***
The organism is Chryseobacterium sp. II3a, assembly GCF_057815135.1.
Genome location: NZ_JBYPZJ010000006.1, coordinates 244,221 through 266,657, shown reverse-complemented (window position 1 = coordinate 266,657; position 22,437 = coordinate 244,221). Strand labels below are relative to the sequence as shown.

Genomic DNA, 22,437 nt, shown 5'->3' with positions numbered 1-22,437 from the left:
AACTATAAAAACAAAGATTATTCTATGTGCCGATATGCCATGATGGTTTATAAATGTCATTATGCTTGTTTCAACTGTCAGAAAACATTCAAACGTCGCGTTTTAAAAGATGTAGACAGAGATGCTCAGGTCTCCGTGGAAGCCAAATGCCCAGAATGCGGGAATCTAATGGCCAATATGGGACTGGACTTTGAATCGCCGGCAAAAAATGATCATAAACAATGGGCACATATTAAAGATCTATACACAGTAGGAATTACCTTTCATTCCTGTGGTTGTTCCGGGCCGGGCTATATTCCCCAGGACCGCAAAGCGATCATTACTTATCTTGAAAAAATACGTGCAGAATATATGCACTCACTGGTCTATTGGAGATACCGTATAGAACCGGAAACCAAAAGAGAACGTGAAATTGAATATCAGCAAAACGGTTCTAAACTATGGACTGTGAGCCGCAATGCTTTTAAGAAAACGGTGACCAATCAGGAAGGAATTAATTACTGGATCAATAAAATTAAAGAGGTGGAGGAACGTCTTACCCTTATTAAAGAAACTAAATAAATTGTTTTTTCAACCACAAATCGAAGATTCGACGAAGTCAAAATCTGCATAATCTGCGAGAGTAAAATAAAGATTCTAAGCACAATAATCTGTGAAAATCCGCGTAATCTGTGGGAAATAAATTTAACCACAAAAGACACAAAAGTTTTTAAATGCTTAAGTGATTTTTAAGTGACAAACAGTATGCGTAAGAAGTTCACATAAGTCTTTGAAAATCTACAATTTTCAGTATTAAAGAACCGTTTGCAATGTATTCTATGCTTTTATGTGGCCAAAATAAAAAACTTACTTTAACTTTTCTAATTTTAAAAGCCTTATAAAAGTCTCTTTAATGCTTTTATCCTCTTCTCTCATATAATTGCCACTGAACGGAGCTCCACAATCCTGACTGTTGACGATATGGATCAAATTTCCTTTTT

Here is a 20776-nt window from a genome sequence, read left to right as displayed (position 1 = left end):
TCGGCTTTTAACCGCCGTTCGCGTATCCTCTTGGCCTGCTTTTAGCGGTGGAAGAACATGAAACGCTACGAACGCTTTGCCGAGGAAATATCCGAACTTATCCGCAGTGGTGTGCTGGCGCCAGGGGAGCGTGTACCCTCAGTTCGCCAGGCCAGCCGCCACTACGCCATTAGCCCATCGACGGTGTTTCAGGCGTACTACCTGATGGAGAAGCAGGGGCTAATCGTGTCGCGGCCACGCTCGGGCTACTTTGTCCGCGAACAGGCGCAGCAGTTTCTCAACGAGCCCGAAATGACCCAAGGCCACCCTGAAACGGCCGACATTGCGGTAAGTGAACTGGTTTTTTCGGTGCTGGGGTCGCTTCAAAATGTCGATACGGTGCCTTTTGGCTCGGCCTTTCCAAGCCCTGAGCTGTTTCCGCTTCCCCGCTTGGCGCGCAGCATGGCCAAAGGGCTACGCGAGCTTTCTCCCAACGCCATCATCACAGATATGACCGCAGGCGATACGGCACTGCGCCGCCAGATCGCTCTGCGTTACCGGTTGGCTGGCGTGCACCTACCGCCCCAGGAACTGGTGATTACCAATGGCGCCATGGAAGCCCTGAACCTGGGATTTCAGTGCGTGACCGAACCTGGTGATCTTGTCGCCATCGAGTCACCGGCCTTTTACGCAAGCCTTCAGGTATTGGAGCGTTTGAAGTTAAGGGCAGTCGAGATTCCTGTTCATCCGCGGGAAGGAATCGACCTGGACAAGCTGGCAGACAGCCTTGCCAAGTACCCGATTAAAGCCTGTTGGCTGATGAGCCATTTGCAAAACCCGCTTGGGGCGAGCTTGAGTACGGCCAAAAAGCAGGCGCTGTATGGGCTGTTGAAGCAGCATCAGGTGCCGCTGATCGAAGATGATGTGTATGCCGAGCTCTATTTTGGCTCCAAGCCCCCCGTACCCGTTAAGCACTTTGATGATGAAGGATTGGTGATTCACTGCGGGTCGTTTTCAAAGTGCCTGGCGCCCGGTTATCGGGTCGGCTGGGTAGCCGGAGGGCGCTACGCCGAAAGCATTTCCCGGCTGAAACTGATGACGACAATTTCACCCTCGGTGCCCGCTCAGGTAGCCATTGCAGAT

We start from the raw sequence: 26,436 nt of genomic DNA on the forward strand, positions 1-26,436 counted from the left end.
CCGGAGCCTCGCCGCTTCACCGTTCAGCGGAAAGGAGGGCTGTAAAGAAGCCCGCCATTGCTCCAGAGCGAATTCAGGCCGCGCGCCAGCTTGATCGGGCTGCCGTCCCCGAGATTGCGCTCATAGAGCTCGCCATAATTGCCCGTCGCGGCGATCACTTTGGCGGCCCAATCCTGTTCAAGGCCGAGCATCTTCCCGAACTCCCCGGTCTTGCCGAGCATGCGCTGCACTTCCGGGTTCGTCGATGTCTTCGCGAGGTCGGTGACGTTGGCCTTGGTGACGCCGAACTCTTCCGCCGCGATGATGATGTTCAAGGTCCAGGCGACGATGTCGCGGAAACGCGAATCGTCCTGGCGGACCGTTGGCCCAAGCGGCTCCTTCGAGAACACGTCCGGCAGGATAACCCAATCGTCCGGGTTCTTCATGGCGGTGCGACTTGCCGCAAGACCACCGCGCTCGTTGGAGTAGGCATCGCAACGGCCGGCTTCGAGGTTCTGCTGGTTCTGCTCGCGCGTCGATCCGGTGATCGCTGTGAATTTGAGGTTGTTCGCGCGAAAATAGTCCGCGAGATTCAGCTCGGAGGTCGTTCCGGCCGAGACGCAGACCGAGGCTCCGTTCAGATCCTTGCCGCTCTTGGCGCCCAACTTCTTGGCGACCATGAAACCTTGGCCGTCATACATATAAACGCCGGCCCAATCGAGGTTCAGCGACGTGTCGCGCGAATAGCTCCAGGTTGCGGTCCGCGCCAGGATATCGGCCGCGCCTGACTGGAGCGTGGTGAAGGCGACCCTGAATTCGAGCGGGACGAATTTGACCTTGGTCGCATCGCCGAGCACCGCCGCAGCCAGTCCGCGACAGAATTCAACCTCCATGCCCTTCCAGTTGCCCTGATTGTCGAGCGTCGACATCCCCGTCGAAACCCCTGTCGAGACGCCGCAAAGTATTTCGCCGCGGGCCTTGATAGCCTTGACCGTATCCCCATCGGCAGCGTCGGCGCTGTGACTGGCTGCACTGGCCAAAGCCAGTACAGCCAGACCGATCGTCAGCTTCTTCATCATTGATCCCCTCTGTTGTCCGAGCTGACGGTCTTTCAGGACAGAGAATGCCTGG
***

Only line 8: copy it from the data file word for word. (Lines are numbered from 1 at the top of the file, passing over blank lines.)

CCGGAGCCTCGCCGCTTCACCGTTCAGCGGAAAGGAGGGCTGTAAAGAAGCCCGCCATTGCTCCAGAGCGAATTCAGGCCGCGCGCCAGCTTGATCGGGCTGCCGTCCCCGAGATTGCGCTCATAGAGCTCGCCATAATTGCCCGTCGCGGCGATCACTTTGGCGGCCCAATCCTGTTCAAGGCCGAGCATCTTCCCGAACTCCCCGGTCTTGCCGAGCATGCGCTGCACTTCCGGGTTCGTCGATGTCTTCGCGAGGTCGGTGACGTTGGCCTTGGTGACGCCGAACTCTTCCGCCGCGATGATGATGTTCAAGGTCCAGGCGACGATGTCGCGGAAACGCGAATCGTCCTGGCGGACCGTTGGCCCAAGCGGCTCCTTCGAGAACACGTCCGGCAGGATAACCCAATCGTCCGGGTTCTTCATGGCGGTGCGACTTGCCGCAAGACCACCGCGCTCGTTGGAGTAGGCATCGCAACGGCCGGCTTCGAGGTTCTGCTGGTTCTGCTCGCGCGTCGATCCGGTGATCGCTGTGAATTTGAGGTTGTTCGCGCGAAAATAGTCCGCGAGATTCAGCTCGGAGGTCGTTCCGGCCGAGACGCAGACCGAGGCTCCGTTCAGATCCTTGCCGCTCTTGGCGCCCAACTTCTTGGCGACCATGAAACCTTGGCCGTCATACATATAAACGCCGGCCCAATCGAGGTTCAGCGACGTGTCGCGCGAATAGCTCCAGGTTGCGGTCCGCGCCAGGATATCGGCCGCGCCTGACTGGAGCGTGGTGAAGGCGACCCTGAATTCGAGCGGGACGAATTTGACCTTGGTCGCATCGCCGAGCACCGCCGCAGCCAGTCCGCGACAGAATTCAACCTCCATGCCCTTCCAGTTGCCCTGATTGTCGAGCGTCGACATCCCCGTCGAAACCCCTGTCGAGACGCCGCAAAGTATTTCGCCGCGGGCCTTGATAGCCTTGACCGTATCCCCATCGGCAGCGTCGGCGCTGTGACTGGCTGCACTGGCCAAAGCCAGTACAGCCAGACCGATCGTCAGCTTCTTCATCATTGATCCCCTCTGTTGTCCGAGCTGACGGTCTTTCAGGACAGAGAATGCCTGG